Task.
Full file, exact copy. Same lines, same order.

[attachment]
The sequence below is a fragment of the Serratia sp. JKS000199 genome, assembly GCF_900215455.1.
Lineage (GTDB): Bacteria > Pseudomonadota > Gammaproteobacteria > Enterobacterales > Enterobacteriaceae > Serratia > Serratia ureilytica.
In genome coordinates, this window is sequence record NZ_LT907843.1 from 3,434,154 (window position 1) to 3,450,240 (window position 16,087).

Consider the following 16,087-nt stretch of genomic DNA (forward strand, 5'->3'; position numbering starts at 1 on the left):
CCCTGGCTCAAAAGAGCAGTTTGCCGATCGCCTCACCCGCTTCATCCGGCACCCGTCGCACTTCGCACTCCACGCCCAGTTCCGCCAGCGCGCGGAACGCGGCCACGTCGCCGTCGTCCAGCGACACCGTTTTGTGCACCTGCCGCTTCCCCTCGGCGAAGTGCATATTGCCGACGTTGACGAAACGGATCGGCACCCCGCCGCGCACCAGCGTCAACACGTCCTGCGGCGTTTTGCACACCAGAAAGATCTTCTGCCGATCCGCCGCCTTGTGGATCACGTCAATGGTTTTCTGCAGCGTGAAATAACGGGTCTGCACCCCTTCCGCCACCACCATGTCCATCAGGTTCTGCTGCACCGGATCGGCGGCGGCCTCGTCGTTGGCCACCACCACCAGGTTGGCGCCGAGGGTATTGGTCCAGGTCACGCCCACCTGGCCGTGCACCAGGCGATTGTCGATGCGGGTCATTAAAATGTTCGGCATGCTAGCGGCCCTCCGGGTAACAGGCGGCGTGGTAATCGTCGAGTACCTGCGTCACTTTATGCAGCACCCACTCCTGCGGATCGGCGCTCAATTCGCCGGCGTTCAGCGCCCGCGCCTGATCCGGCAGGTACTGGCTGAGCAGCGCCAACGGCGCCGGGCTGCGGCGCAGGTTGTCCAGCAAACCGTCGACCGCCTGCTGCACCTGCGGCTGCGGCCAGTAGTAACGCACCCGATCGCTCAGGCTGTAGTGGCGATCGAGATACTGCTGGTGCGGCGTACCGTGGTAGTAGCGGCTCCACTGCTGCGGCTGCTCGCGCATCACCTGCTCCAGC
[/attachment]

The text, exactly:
The sequence below is a fragment of the Serratia sp. JKS000199 genome, assembly GCF_900215455.1.
Lineage (GTDB): Bacteria > Pseudomonadota > Gammaproteobacteria > Enterobacterales > Enterobacteriaceae > Serratia > Serratia ureilytica.
In genome coordinates, this window is sequence record NZ_LT907843.1 from 3,434,154 (window position 1) to 3,450,240 (window position 16,087).

Consider the following 16,087-nt stretch of genomic DNA (forward strand, 5'->3'; position numbering starts at 1 on the left):
CCCTGGCTCAAAAGAGCAGTTTGCCGATCGCCTCACCCGCTTCATCCGGCACCCGTCGCACTTCGCACTCCACGCCCAGTTCCGCCAGCGCGCGGAACGCGGCCACGTCGCCGTCGTCCAGCGACACCGTTTTGTGCACCTGCCGCTTCCCCTCGGCGAAGTGCATATTGCCGACGTTGACGAAACGGATCGGCACCCCGCCGCGCACCAGCGTCAACACGTCCTGCGGCGTTTTGCACACCAGAAAGATCTTCTGCCGATCCGCCGCCTTGTGGATCACGTCAATGGTTTTCTGCAGCGTGAAATAACGGGTCTGCACCCCTTCCGCCACCACCATGTCCATCAGGTTCTGCTGCACCGGATCGGCGGCGGCCTCGTCGTTGGCCACCACCACCAGGTTGGCGCCGAGGGTATTGGTCCAGGTCACGCCCACCTGGCCGTGCACCAGGCGATTGTCGATGCGGGTCATTAAAATGTTCGGCATGCTAGCGGCCCTCCGGGTAACAGGCGGCGTGGTAATCGTCGAGTACCTGCGTCACTTTATGCAGCACCCACTCCTGCGGATCGGCGCTCAATTCGCCGGCGTTCAGCGCCCGCGCCTGATCCGGCAGGTACTGGCTGAGCAGCGCCAACGGCGCCGGGCTGCGGCGCAGGTTGTCCAGCAAACCGTCGACCGCCTGCTGCACCTGCGGCTGCGGCCAGTAGTAACGCACCCGATCGCTCAGGCTGTAGTGGCGATCGAGATACTGCTGGTGCGGCGTACCGTGGTAGTAGCGGCTCCACTGCTGCGGCTGCTCGCGCATCACCTGCTCCAGC